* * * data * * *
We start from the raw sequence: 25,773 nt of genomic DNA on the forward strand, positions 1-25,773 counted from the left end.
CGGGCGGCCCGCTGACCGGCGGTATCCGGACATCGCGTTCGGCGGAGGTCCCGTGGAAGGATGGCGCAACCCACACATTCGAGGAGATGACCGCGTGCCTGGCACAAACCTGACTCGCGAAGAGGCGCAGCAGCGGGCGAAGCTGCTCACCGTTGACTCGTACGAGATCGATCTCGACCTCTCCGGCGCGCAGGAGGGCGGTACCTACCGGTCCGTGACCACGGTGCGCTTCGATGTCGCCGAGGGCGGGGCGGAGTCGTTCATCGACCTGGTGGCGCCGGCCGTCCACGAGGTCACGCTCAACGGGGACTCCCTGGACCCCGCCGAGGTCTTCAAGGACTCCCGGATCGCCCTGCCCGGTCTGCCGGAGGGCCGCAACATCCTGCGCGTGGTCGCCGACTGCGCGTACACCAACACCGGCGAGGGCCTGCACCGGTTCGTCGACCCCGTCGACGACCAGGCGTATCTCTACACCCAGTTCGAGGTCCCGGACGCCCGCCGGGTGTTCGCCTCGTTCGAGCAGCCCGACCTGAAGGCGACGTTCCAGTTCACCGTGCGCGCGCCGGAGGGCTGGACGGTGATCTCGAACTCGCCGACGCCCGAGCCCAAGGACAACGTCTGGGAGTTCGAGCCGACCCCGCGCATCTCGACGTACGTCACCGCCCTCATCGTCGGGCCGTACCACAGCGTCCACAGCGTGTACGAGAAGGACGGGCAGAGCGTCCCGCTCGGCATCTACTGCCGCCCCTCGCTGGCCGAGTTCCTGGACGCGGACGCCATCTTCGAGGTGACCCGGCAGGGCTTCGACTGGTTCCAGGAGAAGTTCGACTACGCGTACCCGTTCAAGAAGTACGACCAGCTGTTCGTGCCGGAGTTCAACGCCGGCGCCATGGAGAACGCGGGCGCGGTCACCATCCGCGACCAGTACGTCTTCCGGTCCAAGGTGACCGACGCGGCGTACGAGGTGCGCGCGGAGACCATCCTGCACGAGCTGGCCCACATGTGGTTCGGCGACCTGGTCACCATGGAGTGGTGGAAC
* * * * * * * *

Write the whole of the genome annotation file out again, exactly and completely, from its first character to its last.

We start from the raw sequence: 25,773 nt of genomic DNA on the forward strand, positions 1-25,773 counted from the left end.
CGGGCGGCCCGCTGACCGGCGGTATCCGGACATCGCGTTCGGCGGAGGTCCCGTGGAAGGATGGCGCAACCCACACATTCGAGGAGATGACCGCGTGCCTGGCACAAACCTGACTCGCGAAGAGGCGCAGCAGCGGGCGAAGCTGCTCACCGTTGACTCGTACGAGATCGATCTCGACCTCTCCGGCGCGCAGGAGGGCGGTACCTACCGGTCCGTGACCACGGTGCGCTTCGATGTCGCCGAGGGCGGGGCGGAGTCGTTCATCGACCTGGTGGCGCCGGCCGTCCACGAGGTCACGCTCAACGGGGACTCCCTGGACCCCGCCGAGGTCTTCAAGGACTCCCGGATCGCCCTGCCCGGTCTGCCGGAGGGCCGCAACATCCTGCGCGTGGTCGCCGACTGCGCGTACACCAACACCGGCGAGGGCCTGCACCGGTTCGTCGACCCCGTCGACGACCAGGCGTATCTCTACACCCAGTTCGAGGTCCCGGACGCCCGCCGGGTGTTCGCCTCGTTCGAGCAGCCCGACCTGAAGGCGACGTTCCAGTTCACCGTGCGCGCGCCGGAGGGCTGGACGGTGATCTCGAACTCGCCGACGCCCGAGCCCAAGGACAACGTCTGGGAGTTCGAGCCGACCCCGCGCATCTCGACGTACGTCACCGCCCTCATCGTCGGGCCGTACCACAGCGTCCACAGCGTGTACGAGAAGGACGGGCAGAGCGTCCCGCTCGGCATCTACTGCCGCCCCTCGCTGGCCGAGTTCCTGGACGCGGACGCCATCTTCGAGGTGACCCGGCAGGGCTTCGACTGGTTCCAGGAGAAGTTCGACTACGCGTACCCGTTCAAGAAGTACGACCAGCTGTTCGTGCCGGAGTTCAACGCCGGCGCCATGGAGAACGCGGGCGCGGTCACCATCCGCGACCAGTACGTCTTCCGGTCCAAGGTGACCGACGCGGCGTACGAGGTGCGCGCGGAGACCATCCTGCACGAGCTGGCCCACATGTGGTTCGGCGACCTGGTCACCATGGAGTGGTGGAAC